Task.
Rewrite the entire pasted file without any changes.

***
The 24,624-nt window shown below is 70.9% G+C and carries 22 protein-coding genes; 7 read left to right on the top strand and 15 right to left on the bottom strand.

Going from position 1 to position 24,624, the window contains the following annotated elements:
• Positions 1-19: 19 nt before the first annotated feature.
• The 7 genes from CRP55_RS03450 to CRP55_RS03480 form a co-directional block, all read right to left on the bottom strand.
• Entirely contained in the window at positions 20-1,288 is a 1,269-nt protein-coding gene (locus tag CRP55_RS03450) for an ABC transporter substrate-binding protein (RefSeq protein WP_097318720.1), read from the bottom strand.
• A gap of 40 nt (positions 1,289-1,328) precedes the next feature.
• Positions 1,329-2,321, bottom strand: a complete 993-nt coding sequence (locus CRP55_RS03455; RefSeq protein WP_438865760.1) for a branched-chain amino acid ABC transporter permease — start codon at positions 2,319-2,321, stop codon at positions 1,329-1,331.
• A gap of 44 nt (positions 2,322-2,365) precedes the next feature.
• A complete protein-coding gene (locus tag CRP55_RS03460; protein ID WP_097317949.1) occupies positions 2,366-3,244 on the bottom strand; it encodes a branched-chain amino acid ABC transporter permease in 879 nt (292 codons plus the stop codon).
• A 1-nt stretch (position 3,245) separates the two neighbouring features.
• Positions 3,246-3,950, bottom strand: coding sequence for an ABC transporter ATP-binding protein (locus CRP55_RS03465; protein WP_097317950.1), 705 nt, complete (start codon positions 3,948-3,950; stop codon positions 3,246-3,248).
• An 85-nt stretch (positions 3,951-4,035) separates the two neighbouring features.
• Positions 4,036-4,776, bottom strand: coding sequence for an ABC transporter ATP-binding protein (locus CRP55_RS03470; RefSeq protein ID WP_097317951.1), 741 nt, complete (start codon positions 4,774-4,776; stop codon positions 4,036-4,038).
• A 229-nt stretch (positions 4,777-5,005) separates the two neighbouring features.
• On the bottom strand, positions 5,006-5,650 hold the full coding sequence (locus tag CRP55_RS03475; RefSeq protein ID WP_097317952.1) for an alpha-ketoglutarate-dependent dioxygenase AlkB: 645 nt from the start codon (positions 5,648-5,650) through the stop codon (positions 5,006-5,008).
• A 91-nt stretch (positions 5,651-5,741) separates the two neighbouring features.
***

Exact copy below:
The 24,624-nt window shown below is 70.9% G+C and carries 22 protein-coding genes; 7 read left to right on the top strand and 15 right to left on the bottom strand.

Going from position 1 to position 24,624, the window contains the following annotated elements:
• Positions 1-19: 19 nt before the first annotated feature.
• The 7 genes from CRP55_RS03450 to CRP55_RS03480 form a co-directional block, all read right to left on the bottom strand.
• Entirely contained in the window at positions 20-1,288 is a 1,269-nt protein-coding gene (locus tag CRP55_RS03450) for an ABC transporter substrate-binding protein (RefSeq protein WP_097318720.1), read from the bottom strand.
• A gap of 40 nt (positions 1,289-1,328) precedes the next feature.
• Positions 1,329-2,321, bottom strand: a complete 993-nt coding sequence (locus CRP55_RS03455; RefSeq protein WP_438865760.1) for a branched-chain amino acid ABC transporter permease — start codon at positions 2,319-2,321, stop codon at positions 1,329-1,331.
• A gap of 44 nt (positions 2,322-2,365) precedes the next feature.
• A complete protein-coding gene (locus tag CRP55_RS03460; protein ID WP_097317949.1) occupies positions 2,366-3,244 on the bottom strand; it encodes a branched-chain amino acid ABC transporter permease in 879 nt (292 codons plus the stop codon).
• A 1-nt stretch (position 3,245) separates the two neighbouring features.
• Positions 3,246-3,950, bottom strand: coding sequence for an ABC transporter ATP-binding protein (locus CRP55_RS03465; protein WP_097317950.1), 705 nt, complete (start codon positions 3,948-3,950; stop codon positions 3,246-3,248).
• An 85-nt stretch (positions 3,951-4,035) separates the two neighbouring features.
• Positions 4,036-4,776, bottom strand: coding sequence for an ABC transporter ATP-binding protein (locus CRP55_RS03470; RefSeq protein ID WP_097317951.1), 741 nt, complete (start codon positions 4,774-4,776; stop codon positions 4,036-4,038).
• A 229-nt stretch (positions 4,777-5,005) separates the two neighbouring features.
• On the bottom strand, positions 5,006-5,650 hold the full coding sequence (locus tag CRP55_RS03475; RefSeq protein ID WP_097317952.1) for an alpha-ketoglutarate-dependent dioxygenase AlkB: 645 nt from the start codon (positions 5,648-5,650) through the stop codon (positions 5,006-5,008).
• A 91-nt stretch (positions 5,651-5,741) separates the two neighbouring features.